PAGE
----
During my recent stay in Las Vegas, the presence of Fifty Shades of Grey was overwhelming: At any given moment there were at least five people reading the printed edition of this book, with many more ‘hidden’ Kindle readers.
My unscientific research showed that more than 80% of the readers were women aged between 25 and 50 years – and these stats didn’t change during the course of the seven days I was there. In fact, there was no other book as visible as this one.
I confess: I haven’t read the book and I can’t say I plan to, but that doesn’t mean that I – like everyone else – am not aware of it.
The Fifty Shades of Grey trilogy has outsold the Harry Potter 7-part series by two to one on Amazon UK, and it’s the very first e-book that has sold more than 1 million times for Amazon’s Kindle alone.
What has made this book such a success, and what can we learn from such phenomenal sales statistics?
Lesson 1: Passion
The initial driver behind the book was not money. A former TV executive, the author EL James began Fifty Shades of Grey as ‘fan fiction’ on a website dedicated to the Twilight Saga.
Due to the adult nature of her writings, James later removed her work from the site and modified it to exclude the Twilight theme.
What entrepreneurs can learn: It takes a lot of passion to develop a great product or service. You have to invest long hours fully dedicated to your dream, and really believe in what you’re doing. Remember, Fifty Shades of Grey was not written by a professional author and was not pre-sold to a big publisher – and it has still done so well.
If you start with ‘how much money can I make’ in mind, you will most likely fail, simply because the vital ingredient of passion is lacking, and your customers will recognise this.
Lesson 2: Shoestring Budgets can Work
When the trilogy was written, the UK-based author published it through an Australian publisher as an e-book and print-on-demand paperback. This means that there were no big expectations that the book would sell more than a few hundred times.
The small publisher did not have a huge marketing budget, nor did they invest a lot in the launch of the book. They promoted it on relevant blogs and eventually the book was promoted by word-of-mouth recommendation. That’s when sales were boosted.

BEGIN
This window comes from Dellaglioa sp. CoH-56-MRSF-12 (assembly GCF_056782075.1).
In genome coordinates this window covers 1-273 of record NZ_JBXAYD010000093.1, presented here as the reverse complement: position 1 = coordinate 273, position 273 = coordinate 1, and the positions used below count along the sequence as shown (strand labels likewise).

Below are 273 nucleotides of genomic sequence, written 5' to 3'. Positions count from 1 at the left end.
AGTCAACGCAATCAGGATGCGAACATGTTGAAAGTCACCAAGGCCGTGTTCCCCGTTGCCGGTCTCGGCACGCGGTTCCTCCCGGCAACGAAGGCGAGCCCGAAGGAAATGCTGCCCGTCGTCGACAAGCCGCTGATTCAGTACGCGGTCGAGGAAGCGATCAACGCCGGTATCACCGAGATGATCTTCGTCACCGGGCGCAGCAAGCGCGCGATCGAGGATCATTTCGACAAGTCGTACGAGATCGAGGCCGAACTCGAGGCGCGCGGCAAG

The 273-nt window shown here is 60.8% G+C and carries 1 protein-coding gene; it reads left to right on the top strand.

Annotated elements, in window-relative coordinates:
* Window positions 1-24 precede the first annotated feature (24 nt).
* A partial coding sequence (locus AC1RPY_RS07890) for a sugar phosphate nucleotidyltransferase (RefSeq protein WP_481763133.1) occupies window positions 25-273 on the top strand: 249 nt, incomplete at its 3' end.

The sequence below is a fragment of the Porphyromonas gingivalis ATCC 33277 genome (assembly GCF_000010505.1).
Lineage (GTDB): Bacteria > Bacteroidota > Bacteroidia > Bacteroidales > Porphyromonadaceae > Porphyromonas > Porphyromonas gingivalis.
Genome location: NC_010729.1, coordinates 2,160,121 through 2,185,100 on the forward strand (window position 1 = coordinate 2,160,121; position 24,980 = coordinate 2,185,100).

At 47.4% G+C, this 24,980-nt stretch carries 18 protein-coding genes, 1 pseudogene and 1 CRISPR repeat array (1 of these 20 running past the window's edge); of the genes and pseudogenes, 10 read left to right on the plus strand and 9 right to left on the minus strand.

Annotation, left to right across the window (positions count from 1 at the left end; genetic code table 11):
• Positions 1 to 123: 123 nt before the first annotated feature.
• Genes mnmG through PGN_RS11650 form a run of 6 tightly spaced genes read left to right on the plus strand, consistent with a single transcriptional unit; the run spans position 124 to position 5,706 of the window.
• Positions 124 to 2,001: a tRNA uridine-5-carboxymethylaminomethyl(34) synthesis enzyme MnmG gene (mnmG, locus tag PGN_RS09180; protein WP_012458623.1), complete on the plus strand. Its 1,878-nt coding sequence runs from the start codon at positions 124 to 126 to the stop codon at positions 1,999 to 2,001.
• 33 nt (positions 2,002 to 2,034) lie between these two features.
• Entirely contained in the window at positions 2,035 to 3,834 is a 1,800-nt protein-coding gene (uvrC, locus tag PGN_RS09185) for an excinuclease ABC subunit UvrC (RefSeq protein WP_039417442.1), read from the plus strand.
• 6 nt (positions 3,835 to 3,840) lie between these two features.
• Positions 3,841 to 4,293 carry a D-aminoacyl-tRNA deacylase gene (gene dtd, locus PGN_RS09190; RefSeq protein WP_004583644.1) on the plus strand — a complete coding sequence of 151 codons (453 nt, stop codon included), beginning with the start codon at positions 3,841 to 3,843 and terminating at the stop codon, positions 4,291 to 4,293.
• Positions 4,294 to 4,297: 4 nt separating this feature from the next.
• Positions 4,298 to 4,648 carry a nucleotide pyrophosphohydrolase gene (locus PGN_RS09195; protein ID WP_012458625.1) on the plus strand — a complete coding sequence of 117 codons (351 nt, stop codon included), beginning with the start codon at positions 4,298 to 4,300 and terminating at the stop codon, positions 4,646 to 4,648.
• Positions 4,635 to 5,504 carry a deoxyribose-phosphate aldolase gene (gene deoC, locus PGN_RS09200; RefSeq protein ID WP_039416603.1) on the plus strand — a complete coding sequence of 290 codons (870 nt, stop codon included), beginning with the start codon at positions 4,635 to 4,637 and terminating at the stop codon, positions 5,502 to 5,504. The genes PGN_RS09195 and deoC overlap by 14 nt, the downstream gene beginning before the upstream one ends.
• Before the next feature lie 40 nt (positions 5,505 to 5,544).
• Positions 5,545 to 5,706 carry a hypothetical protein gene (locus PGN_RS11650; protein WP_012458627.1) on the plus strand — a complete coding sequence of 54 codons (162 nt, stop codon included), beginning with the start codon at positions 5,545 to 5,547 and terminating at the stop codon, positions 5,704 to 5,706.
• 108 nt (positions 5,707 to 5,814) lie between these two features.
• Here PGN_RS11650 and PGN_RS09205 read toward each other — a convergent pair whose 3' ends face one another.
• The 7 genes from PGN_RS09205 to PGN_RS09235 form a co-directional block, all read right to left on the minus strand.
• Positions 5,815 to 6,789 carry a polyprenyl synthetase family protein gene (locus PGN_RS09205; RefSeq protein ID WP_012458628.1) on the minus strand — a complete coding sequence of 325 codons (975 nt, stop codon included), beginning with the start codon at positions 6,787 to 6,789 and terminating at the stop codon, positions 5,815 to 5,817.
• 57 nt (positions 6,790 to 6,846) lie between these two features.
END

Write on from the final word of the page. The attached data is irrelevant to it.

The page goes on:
All of this happened over the course of less than six months in 2011.
What entrepreneurs can learn: Even on a shoestring budget you can reach a huge audience by promoting it on only relevant media/blogs – the trick is to target the right audience. If you don’t believe that online promotions will help your business, find ways to access the right market through partners, resellers, influential people, etc. Just be focused.
Lesson 3: Focus on a Niche
The content of the Fifty Shades trilogy is not written for everybody. In fact, it’s for a very specific niche and that’s one of the reasons it was not published by a large publisher in the beginning – because it had a market that seemed to be ‘too tiny’.
As it turns out, the trilogy’s audience is far larger than expected – large enough to make it both the best selling e-book and fastest selling paper back of all time for AmazonUK. The film rights have also sold for several million dollars.
Not bad for a niche product.
What entrepreneurs can learn: Don’t be scared to focus on a very specific niche.
The Internet age is very useful for selling to a niche, because it’s removed the barriers of geographical borders. If you have a product for a niche that might appear ‘too tiny’ in your own country, the audience might be large enough if you sell it internationally.
Your product is not made for online-distribution? A niche-focus is still very powerful if you ‘own’ the niche with your offerings and overall the market is still large enough to feed you.
Depending on the business, sometimes even ten clients are more than enough.